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BIRDWATCHING DAYS The pall of a global pandemic hangs over us. Should humankind emerge from it the message is clear; things must change. Some might say that we shouldn’t have needed such a traumatic wake up call but it is imperative that a new global connectiveness must now come into being, one which values all […] Continue reading →


MAY DAY(S) “Generations have trod, have trod; And all is seared with trade; bleared, smeared with toil; And wears man’s smudge and shares man’s smell; the soil  Is bare now, nor foot can feel, being shod.”(1) These words by G. M Hopkins were written between 1876 and 1889. Perhaps he had been dipping into his […] Continue reading →


April 2nd saw the first swallow arrive: early. Too early for its own good in fact as it was greeted the following day by an inch of snow. By the 5th, however, there had been a melt and a bright and breezy day appeared which was just right for a cycle run over to Hethpool […] Continue reading →


CUTHBERT’S WAY and BEYOND Beth was home for a few days in November. Unbelievable weather, still and sunny, saw us out walking along the ridge to Wideopen and Grubbit. The rolling hills stretched away to the horizon left and right. Below, the Bowmont and Kale valleys slowly filled with mist. A kestrel flew by and […] Continue reading →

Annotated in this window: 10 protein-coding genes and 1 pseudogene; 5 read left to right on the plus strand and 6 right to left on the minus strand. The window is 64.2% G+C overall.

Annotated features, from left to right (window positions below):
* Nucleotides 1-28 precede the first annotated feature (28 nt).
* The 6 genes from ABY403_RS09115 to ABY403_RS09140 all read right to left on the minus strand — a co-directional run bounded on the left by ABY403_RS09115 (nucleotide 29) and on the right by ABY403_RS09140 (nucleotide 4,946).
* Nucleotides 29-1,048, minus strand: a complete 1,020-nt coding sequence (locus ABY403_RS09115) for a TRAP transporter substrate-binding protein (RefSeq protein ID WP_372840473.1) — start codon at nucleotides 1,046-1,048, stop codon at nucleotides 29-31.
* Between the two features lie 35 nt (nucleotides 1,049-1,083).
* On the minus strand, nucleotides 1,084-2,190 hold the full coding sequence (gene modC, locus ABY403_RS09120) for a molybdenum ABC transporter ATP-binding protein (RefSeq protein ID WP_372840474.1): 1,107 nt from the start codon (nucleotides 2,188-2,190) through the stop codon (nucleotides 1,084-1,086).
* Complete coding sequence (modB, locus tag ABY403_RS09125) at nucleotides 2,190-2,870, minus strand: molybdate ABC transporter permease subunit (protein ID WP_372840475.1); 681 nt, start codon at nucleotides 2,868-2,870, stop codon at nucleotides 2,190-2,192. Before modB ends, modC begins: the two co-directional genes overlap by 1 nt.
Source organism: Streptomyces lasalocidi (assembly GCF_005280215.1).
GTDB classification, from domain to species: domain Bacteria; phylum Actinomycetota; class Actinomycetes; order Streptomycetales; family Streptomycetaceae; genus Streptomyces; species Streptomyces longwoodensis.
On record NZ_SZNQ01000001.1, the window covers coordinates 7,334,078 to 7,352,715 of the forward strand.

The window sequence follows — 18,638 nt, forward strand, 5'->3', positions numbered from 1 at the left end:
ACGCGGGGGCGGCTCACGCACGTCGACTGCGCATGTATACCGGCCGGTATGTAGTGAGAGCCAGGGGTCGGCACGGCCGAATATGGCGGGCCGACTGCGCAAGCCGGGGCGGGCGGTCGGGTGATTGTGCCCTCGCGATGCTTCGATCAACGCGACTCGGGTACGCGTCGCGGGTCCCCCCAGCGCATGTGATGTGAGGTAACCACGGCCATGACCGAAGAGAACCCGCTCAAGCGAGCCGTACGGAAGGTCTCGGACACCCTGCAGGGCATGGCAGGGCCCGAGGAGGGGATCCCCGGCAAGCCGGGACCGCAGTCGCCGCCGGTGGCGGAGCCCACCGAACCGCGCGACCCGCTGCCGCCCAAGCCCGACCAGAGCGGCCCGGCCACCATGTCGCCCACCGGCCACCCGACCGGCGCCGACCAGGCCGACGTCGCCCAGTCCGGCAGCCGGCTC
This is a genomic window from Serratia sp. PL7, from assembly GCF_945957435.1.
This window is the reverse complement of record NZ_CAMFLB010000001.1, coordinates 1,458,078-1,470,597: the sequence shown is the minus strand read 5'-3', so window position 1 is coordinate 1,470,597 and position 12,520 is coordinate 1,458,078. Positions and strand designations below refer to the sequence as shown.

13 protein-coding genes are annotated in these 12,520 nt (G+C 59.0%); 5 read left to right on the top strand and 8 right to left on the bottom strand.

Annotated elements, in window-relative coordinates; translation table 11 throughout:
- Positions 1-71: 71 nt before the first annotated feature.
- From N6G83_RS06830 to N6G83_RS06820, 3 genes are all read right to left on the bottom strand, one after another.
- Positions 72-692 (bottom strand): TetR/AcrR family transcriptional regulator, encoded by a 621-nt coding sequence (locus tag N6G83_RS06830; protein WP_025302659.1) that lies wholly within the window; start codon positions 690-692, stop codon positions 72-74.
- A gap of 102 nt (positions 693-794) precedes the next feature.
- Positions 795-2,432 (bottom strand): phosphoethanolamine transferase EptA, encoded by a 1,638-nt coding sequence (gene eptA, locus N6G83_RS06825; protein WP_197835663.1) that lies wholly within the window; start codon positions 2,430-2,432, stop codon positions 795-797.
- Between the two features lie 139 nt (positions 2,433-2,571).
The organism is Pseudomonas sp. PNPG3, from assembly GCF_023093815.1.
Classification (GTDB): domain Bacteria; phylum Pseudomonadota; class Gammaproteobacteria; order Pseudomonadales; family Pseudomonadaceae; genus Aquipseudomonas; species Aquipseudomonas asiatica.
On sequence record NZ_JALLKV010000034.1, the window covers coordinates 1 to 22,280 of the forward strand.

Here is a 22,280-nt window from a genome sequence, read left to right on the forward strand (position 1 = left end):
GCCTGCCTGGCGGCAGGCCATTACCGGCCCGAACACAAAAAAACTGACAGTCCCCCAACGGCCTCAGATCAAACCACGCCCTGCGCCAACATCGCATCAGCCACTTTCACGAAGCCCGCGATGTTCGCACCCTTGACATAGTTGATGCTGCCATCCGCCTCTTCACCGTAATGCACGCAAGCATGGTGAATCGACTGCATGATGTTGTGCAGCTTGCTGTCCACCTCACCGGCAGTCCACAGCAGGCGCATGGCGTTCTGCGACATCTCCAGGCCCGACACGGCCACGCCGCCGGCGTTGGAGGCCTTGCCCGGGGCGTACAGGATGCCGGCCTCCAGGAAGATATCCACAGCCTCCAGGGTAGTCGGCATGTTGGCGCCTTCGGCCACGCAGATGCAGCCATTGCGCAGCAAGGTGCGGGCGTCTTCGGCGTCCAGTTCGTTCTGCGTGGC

Sweet Successes

SWEET SUCCESSES In a recent book review, Alex Preston made this observation of the work:(1) “here there’s a rigorous honesty about the disappointment that so often lies at the heart of nature watching (and makes all the sweeter our fleeting successes.”) There is a lot of truth in this remark as I’ve discovered during some […] Continue reading →

New Horizons TWO

NEW HORIZONS TWO “I got my new horizons out to see” With the Moodies already in the back of my mind, it was no surprise that this lyric from a classic Hayward track hummed away as we drove down the M50 to mid Wales.There we were to spend a few days at Garddfady Farm home […] Continue reading →


WATERLINES December 2016 1. The year’s shortest day saw me at Budle Bay just north of Bamburgh in Northumberland . It is a favourite place. The small estuary with its inlets and mud flats can be scanned from the adjacent layby so, depending on the tide, mud or water and the bird life these attract […] Continue reading →